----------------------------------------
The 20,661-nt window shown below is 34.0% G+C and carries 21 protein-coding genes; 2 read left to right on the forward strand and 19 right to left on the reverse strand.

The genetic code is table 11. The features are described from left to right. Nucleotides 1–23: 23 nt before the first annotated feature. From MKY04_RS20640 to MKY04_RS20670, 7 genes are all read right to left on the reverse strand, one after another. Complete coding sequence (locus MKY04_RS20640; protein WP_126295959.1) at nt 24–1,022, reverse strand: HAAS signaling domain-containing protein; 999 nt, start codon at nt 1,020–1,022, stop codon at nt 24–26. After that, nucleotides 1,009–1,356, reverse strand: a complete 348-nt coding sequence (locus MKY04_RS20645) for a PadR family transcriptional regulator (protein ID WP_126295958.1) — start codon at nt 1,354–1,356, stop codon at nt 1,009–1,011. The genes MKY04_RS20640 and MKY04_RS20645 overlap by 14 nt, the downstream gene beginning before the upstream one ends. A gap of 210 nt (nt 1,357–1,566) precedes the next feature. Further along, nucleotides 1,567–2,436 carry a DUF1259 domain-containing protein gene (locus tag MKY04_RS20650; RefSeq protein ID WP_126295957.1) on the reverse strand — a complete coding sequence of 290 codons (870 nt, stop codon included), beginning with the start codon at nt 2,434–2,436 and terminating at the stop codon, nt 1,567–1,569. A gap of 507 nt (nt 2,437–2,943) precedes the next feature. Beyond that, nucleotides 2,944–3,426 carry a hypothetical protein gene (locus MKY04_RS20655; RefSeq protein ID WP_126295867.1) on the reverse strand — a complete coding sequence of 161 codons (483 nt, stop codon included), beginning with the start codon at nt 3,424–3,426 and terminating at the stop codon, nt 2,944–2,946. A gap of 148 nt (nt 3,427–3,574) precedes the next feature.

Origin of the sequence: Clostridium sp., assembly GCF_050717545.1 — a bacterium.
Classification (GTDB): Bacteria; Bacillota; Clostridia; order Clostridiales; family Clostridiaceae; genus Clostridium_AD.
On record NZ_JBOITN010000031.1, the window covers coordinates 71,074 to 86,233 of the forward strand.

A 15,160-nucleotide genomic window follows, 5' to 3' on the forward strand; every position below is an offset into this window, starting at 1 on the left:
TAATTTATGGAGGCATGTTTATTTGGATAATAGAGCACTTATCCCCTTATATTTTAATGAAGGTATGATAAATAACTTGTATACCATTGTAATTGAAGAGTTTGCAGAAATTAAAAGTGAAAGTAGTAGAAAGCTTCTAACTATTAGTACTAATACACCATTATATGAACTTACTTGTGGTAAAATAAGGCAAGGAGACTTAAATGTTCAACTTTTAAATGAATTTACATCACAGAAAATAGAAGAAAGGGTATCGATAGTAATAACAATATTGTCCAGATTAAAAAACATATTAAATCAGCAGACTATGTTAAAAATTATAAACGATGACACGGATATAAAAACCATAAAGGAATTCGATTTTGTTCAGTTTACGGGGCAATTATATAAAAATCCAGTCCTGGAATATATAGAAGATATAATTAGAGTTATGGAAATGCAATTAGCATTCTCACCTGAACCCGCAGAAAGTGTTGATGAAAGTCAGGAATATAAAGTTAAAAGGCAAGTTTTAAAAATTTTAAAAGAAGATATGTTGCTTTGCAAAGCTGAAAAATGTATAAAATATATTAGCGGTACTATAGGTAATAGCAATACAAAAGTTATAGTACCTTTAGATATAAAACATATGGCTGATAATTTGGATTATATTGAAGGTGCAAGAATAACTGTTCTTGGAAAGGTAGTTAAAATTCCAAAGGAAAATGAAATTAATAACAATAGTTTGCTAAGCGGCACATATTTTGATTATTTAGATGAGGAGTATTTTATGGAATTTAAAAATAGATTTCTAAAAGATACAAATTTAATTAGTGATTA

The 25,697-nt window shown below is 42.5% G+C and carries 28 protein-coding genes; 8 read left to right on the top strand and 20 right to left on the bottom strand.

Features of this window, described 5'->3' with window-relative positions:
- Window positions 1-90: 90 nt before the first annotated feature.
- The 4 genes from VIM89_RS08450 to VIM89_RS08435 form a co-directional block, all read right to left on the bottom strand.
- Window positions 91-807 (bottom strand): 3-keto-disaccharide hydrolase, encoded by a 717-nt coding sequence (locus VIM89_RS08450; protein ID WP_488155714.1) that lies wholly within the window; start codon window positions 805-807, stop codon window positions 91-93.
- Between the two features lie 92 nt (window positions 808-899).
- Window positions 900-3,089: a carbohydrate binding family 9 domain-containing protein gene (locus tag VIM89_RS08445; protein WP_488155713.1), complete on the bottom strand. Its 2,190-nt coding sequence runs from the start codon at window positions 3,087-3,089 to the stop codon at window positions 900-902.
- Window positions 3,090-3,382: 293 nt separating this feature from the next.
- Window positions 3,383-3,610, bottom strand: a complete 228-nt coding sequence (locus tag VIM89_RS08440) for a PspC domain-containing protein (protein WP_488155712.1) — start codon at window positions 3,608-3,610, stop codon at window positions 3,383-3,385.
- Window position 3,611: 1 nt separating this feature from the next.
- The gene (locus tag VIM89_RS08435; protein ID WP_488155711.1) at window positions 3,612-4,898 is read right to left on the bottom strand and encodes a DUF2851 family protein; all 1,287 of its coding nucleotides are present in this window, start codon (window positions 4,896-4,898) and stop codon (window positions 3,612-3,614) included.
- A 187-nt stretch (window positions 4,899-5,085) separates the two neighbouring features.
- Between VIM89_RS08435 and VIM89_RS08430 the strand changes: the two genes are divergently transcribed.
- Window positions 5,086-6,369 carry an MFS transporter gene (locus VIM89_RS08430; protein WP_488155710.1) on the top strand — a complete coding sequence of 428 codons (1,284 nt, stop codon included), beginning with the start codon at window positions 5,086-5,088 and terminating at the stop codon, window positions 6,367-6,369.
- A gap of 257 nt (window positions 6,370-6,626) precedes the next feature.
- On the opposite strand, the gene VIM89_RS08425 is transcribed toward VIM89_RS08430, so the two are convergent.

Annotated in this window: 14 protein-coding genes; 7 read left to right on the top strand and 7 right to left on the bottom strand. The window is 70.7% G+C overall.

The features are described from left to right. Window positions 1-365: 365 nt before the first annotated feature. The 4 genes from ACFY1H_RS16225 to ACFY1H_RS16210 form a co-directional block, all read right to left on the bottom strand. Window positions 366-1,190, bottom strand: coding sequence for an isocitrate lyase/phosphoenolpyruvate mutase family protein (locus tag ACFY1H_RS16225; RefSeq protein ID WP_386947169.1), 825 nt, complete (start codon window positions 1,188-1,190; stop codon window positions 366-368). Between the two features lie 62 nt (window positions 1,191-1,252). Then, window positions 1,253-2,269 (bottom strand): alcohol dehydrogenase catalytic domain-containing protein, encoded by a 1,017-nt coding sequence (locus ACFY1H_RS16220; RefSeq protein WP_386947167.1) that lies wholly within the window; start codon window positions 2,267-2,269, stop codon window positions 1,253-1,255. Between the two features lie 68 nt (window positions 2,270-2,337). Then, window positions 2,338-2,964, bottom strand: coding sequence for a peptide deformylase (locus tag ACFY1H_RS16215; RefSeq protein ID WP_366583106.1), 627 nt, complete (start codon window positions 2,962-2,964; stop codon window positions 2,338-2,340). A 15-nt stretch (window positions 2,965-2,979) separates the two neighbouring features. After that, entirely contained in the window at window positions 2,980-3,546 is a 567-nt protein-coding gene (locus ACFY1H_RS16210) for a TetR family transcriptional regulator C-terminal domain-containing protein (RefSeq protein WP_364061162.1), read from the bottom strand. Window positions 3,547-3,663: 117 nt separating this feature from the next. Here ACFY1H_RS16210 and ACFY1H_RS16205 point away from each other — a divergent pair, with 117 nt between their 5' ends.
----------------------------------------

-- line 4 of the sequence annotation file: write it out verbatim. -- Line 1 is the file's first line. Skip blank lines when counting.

Classification (GTDB): Bacteria; Bacillota; Clostridia; order Clostridiales; family Clostridiaceae; genus Clostridium_AD.